Once when M. had complained to Thomashefsky that it is very boring. Thomashefsky made a proposal to him that he should begin to act for him in Yiddish. However -- as Thomashefsky tells it --- "Morrison became pale, his hands and feet were trembling, his eyes had shed tears. He made with the lips like it was torture for him to speak. All of a sudden he was exhausted and went off to the kitchen [cook], and we soon hard a horrible roar like a wounded bear. He was hit in the heart and cried: "I am a Yiddish actor! I, Moritz Morison! Who should I play? "Dovid Velvel" as the "Khlutsh," Papus or Tsingetan? Boris, you have grieved me! Boris, you want my entire career to break; Moritz Morrison a Yiddish actor! -- and he burst into tears."

Several days later M. apologized, and he declared that he is ready to act in Yiddish, but shortly thereafter he again withdrew sufficiently[?] for its strange characters that were presented in the Yiddish theatre. Through the initiative of Thomashefsky, M. received the opportunity to perform once in the German play, "The Two Partners," for theatre director Halis in Chicago, and both the press and public took to him warmly.

Soon after the production M. -- according to Thomashefsky -- again disappeared, and around 1903 happened again in New York at the Thalia Theatre: "The beard was not no large as before, the clothing no longer like a farmer, only a bit torn up, tsekneytshte, the shoes worn out. It already was cold and his clothes were summerlike, in a straw hat, and under his arm he bore a small paper box..."

In the box there were M.'s used wigs from "Othello," "Hamlet," "Kean" and "Shylock," and he [then] asked to borrow ten dollars, which he received on a pawn. Soon thereafter he went off to a wine cellar, [and] two days later he again received and stuttered that he wanted to act in Yiddish theatre if.... more to translate....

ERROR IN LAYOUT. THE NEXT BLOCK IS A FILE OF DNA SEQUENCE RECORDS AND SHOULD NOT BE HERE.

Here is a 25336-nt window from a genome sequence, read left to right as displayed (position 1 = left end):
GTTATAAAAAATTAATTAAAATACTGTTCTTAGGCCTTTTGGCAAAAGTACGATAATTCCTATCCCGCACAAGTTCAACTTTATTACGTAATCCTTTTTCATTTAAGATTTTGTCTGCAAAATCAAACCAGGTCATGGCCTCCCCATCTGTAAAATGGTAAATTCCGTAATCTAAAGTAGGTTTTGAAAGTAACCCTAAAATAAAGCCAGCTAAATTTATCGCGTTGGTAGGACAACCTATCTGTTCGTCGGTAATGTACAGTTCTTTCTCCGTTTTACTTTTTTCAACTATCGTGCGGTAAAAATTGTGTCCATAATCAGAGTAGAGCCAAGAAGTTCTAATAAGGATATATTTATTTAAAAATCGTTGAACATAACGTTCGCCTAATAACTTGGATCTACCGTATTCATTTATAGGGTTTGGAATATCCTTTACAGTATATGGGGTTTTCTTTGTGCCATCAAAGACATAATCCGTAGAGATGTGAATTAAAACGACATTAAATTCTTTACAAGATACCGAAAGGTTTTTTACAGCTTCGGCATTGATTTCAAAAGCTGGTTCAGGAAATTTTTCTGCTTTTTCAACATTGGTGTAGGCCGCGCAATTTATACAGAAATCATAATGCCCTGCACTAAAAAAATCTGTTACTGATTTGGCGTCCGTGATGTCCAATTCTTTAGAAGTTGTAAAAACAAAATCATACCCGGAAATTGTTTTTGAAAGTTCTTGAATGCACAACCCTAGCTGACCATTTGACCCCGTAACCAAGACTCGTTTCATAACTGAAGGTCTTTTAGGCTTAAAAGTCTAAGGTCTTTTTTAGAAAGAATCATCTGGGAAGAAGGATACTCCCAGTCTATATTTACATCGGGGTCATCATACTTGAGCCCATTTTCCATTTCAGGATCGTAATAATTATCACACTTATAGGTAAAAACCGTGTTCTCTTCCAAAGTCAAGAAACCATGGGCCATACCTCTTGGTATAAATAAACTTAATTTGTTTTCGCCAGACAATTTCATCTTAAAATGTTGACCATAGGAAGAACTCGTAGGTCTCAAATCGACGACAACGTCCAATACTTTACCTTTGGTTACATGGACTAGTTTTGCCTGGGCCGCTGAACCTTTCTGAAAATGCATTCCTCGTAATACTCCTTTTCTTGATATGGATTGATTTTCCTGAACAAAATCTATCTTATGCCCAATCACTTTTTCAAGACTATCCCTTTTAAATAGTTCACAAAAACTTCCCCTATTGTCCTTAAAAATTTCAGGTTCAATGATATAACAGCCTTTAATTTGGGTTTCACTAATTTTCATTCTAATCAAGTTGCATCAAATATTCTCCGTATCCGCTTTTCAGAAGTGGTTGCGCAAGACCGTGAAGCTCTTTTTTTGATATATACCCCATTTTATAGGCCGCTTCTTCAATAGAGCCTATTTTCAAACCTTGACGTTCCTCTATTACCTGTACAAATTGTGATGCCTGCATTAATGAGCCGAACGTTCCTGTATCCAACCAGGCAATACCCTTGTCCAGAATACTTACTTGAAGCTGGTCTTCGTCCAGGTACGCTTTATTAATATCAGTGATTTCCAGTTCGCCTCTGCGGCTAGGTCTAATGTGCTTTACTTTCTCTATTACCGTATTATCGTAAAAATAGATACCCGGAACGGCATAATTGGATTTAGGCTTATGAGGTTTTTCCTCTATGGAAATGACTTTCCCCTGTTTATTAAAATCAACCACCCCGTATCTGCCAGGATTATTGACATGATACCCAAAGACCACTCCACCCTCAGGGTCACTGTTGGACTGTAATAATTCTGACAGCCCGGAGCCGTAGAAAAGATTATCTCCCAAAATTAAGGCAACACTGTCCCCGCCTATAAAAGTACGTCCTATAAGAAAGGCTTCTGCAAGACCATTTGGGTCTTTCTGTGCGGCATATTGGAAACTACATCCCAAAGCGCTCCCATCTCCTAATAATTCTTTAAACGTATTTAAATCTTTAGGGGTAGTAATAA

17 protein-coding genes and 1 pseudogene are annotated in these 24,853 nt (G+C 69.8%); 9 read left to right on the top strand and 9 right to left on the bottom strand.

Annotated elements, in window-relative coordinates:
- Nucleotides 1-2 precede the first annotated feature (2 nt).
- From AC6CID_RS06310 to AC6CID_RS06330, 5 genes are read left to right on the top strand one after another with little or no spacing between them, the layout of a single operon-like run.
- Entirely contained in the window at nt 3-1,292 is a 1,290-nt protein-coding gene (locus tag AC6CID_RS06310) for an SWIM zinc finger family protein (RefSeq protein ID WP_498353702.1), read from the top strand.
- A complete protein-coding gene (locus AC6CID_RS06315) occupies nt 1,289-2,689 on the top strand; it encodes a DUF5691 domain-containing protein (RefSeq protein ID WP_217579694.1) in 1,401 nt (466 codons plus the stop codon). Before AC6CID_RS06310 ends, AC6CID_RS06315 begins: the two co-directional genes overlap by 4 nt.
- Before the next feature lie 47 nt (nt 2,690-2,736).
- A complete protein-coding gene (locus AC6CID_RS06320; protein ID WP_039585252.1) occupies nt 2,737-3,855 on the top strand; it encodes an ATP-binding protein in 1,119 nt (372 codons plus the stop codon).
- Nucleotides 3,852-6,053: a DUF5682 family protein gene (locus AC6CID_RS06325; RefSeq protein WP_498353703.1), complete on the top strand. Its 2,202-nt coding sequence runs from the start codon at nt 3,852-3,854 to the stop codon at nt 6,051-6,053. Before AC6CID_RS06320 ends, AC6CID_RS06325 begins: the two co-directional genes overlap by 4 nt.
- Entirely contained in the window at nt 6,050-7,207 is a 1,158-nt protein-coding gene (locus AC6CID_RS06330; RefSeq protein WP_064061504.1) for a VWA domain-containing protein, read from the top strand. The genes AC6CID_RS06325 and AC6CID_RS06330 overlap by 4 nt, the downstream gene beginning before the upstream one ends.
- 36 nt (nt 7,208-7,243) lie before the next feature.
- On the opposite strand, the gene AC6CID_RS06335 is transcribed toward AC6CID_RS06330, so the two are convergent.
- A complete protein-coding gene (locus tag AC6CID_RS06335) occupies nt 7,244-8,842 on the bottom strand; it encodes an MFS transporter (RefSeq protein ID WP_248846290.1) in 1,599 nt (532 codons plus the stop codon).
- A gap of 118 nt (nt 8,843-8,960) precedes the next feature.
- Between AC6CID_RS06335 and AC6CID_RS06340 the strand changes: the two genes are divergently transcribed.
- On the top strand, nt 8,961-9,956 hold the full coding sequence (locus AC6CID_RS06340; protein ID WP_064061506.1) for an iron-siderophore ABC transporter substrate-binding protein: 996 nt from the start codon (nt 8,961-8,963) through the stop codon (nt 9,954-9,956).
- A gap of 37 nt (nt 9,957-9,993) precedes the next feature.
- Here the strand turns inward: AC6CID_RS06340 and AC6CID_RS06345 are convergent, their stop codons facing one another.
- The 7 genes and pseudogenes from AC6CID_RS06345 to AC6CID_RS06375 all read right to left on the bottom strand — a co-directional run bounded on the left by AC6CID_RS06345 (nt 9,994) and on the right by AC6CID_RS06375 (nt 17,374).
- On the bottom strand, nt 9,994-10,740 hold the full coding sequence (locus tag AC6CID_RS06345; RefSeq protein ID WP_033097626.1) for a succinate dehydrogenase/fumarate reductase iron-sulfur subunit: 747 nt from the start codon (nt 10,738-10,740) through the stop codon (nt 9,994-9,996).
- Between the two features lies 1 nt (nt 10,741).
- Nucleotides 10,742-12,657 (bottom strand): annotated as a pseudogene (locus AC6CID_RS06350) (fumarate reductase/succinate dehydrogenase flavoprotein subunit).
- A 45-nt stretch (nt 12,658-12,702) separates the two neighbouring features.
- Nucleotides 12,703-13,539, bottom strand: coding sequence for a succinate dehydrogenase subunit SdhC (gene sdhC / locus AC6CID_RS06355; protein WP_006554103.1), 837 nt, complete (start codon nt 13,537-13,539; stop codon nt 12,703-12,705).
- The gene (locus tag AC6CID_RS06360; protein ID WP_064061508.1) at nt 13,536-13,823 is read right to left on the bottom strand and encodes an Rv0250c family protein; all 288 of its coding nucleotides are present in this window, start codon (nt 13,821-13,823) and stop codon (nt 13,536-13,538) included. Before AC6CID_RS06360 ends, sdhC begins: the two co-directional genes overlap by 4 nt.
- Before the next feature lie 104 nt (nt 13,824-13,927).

[bottom, p. 1250]

On 12 December 1903 M. performed in the People's Theatre as "Othello" ("Iago" -- Boris Thomashefsky, "Desdemona" -- Malvina Lobel); on 1 January 1904 as "Hamlet" ("Ophelia" -- Malvina Lobel). On 29 January 1904 as "Kean"; on 30 January 1904 as "Uriel Acosta"; on 11 March 1904 at the Grand Theatre as "Franz" in Schiller's "Der roybers (The Robbers)" ("Karl" -- Jacob P. Adler, "Amalia" -- Sara Adler), and on 31 March 1905 in the Grand Theatre (together with Sara Adler) in "Narciss and Madame De Pompadour" by Brachfogel.)

Soon thereafter M. again went off to Europe where he guest-starred in various cities. Thomashefsky writes as such about M.'s production in Karlsbad: "He acted in 'Kean." I was.... more to translate....

So M. yearlong used to come to America during the winter to guest-star on the Yiddish stage, and at the beginning of the summer he returned to Germany.

In 1910 M. guest-starred with Malvina Lobel across the American province, and on 5 March 1911 he again was with Thomashefsky in the People's Theatre in "The Robbers" again, traveled across the province and acted in March-May 1912 in Kessler's Second Avenue Theatre in his prior repertoire, and on 1 May 1912 as "King Richard III" by Shakespeare. In October 191e he again acted in his repertoire in the Lipzin Theatre, then for a long time in other New York theatres, and across the province, but it did poor business.

On 23 January 1915 M. performed in Thomashefsky's National Theatre in George Ahnet's (sp) drama, "Libe un shtoltz (Love and Pride?) (transaltion by Moshe Schorr), and acted often at the start of the 1915-6 season in Kessler's Second Avenue Theatre.

On 23 January 1916 M. acted in Yiddish in Henryk Ibsen's "Di gayster (The Ghost)" for Maurice Schwartz's testimonial, and on 3 March 1916 he acted in Lateiner's "A korbon fun libe (A Victim of Love?)." In November 1916 he again acted in his repertoire in Bessie Thomashefsky's People's Theatre.